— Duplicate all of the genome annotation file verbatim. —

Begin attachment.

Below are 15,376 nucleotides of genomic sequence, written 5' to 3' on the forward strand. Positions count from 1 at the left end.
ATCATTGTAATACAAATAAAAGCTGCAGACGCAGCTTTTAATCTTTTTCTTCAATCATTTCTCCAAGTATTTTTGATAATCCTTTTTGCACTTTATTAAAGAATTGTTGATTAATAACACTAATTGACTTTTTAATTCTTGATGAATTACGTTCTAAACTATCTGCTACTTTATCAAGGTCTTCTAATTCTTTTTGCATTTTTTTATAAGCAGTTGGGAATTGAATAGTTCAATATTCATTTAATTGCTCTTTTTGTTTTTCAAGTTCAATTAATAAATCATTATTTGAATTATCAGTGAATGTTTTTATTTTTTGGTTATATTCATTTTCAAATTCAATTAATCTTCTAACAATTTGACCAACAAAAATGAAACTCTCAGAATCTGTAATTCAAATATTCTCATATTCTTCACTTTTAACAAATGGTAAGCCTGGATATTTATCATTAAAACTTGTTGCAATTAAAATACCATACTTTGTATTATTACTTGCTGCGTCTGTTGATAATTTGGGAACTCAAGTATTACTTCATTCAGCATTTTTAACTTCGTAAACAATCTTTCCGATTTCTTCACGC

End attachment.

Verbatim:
Below are 15,376 nucleotides of genomic sequence, written 5' to 3' on the forward strand. Positions count from 1 at the left end.
ATCATTGTAATACAAATAAAAGCTGCAGACGCAGCTTTTAATCTTTTTCTTCAATCATTTCTCCAAGTATTTTTGATAATCCTTTTTGCACTTTATTAAAGAATTGTTGATTAATAACACTAATTGACTTTTTAATTCTTGATGAATTACGTTCTAAACTATCTGCTACTTTATCAAGGTCTTCTAATTCTTTTTGCATTTTTTTATAAGCAGTTGGGAATTGAATAGTTCAATATTCATTTAATTGCTCTTTTTGTTTTTCAAGTTCAATTAATAAATCATTATTTGAATTATCAGTGAATGTTTTTATTTTTTGGTTATATTCATTTTCAAATTCAATTAATCTTCTAACAATTTGACCAACAAAAATGAAACTCTCAGAATCTGTAATTCAAATATTCTCATATTCTTCACTTTTAACAAATGGTAAGCCTGGATATTTATCATTAAAACTTGTTGCAATTAAAATACCATACTTTGTATTATTACTTGCTGCGTCTGTTGATAATTTGGGAACTCAAGTATTACTTCATTCAGCATTTTTAACTTCGTAAACAATCTTTCCGATTTCTTCACGC